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Future bright for online search

From CNN's Jim Boulden

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Search engines like Mercora are taking online searching to a new level.

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(CNN) -- Can you remember what life was like before the World Wide Web? Searching for information is not just an occasional pleasure, it is now a necessity.

More than a billion people already search the Web and that figure is forecast to almost double by 2010.

But several companies are working on taking search to a new level, promising users that the best is yet to come.

One such firm is UK software company Autonomy, which says its search engine Blink-X is one with a difference.

"There's still a long way to go. You type a query into an Internet search engine and you very rarely get what you want first time. You have to sit there and work through it," says company CEO Mike Lynch.

"And what about television, what about phone calls?"

Search is moving to a new level and Autonomy believes we will be able to create on-demand television channels and even log and search old telephone calls.

"(Using Blink-X) we can search about 300 TV channels and about a million hours' worth of video and TV from the web. And of course it's continually listening to TV all day long, adding more and more, understanding more and more of what's going on."

But that's only the beginning. Autonomy has already unleashed technology called "implicit query" which does much of the hard work for you.

"What I don't have to do is shut down Word, open up a browser, go to a search engine, type some queries, check some results. All I've got to do to find out what's going on is press one button," says Lynch.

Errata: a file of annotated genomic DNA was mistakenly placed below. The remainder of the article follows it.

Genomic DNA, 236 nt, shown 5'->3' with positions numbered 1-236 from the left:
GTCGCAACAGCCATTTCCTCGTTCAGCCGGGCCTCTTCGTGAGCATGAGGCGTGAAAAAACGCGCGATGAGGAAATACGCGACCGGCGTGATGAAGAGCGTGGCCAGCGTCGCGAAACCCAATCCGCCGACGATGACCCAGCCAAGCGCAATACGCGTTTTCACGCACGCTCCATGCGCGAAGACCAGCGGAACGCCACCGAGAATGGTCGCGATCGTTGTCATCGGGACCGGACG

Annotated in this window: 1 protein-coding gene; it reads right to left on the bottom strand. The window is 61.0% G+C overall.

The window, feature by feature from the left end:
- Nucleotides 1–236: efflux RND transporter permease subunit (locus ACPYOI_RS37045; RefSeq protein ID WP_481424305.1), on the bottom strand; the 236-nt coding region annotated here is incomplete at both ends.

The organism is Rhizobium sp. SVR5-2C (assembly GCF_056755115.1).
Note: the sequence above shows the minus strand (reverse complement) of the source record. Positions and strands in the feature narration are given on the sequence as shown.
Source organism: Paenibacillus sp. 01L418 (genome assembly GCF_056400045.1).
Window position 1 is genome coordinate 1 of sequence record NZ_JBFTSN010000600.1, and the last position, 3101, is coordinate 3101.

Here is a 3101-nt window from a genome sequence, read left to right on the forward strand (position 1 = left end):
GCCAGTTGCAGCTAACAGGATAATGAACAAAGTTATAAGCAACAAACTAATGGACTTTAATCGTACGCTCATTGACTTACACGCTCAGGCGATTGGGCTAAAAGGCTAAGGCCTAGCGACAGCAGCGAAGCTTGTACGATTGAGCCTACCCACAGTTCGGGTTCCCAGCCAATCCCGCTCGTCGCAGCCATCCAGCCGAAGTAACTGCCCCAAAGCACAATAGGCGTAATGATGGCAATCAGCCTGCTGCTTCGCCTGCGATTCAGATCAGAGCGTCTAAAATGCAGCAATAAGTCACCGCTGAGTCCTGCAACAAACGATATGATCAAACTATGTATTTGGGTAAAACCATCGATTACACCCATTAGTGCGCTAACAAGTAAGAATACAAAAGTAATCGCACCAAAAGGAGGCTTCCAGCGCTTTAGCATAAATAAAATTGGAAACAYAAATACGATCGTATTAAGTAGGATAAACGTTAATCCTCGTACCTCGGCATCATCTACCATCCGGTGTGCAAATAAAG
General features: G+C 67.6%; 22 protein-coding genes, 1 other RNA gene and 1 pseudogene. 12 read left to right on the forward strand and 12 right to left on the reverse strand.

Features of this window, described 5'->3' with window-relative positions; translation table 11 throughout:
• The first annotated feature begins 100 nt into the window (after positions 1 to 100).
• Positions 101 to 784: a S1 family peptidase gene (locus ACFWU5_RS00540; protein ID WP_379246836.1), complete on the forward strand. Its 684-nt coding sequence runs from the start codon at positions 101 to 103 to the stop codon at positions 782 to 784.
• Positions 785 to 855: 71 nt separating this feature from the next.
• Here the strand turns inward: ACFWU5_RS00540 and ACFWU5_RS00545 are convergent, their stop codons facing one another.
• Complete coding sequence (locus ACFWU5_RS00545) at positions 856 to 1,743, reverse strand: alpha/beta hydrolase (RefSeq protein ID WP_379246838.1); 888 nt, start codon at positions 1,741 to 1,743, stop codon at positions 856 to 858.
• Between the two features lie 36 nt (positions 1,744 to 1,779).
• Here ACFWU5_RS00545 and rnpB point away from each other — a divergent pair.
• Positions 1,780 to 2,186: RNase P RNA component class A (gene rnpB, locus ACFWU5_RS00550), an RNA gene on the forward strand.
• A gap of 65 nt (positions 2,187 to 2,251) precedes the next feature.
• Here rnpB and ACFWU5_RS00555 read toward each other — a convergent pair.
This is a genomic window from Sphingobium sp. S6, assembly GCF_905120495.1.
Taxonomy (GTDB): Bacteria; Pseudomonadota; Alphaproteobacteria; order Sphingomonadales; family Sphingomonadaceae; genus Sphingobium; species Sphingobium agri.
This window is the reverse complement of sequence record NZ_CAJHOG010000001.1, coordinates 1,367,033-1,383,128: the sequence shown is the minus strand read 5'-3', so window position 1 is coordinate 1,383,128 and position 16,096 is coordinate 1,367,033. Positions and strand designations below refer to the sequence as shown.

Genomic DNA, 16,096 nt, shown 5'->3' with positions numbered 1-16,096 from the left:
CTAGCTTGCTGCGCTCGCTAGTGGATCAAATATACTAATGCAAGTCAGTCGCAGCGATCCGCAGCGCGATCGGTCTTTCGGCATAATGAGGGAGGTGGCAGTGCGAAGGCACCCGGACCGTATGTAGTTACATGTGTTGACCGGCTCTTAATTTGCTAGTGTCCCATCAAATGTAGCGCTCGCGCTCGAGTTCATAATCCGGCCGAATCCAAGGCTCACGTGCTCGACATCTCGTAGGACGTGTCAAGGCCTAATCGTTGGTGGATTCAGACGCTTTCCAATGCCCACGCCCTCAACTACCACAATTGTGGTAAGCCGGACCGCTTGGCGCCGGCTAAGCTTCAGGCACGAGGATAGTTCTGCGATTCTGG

Autonomy may be changing the face of video content, but across the Atlantic in Silicon Valley, music firm Mercora is revolutionizing the way we access and play music on the Web.

Picking up from where Napster left off, Mercora CEO Srivats Sampath told CNN the company was taking music back to the masses and this time it is both free and legal, and the way it is done is incredibly simple.

"What we did was we converted every single user into a little radio station and because that allowed us to do it legally, under statutory law, and pay royalties," Sampath said.

"At the same time we overlaid a search metaphor, so just like Google, when you go to Google you search for something and you find it and you view it. At Mercora, you search for an artist and you find songs and you listen to them."

Mercora has been quick to learn, keeping it simple and taking its business model from one of the biggest names on the Net.

"We've built an advertising system that lets you target Internet advertising, very similar to Google, very similar to the artist you might be listening to or the genre you might be listening to. So for example if you are listening to a song from U2 we can show you concert tickets for U2, since U2 is currently on tour," Sampath said.

Both Mercora and Autonomy are untangling the Web of consumer demand and good business practice, making search a more user-friendly concept.

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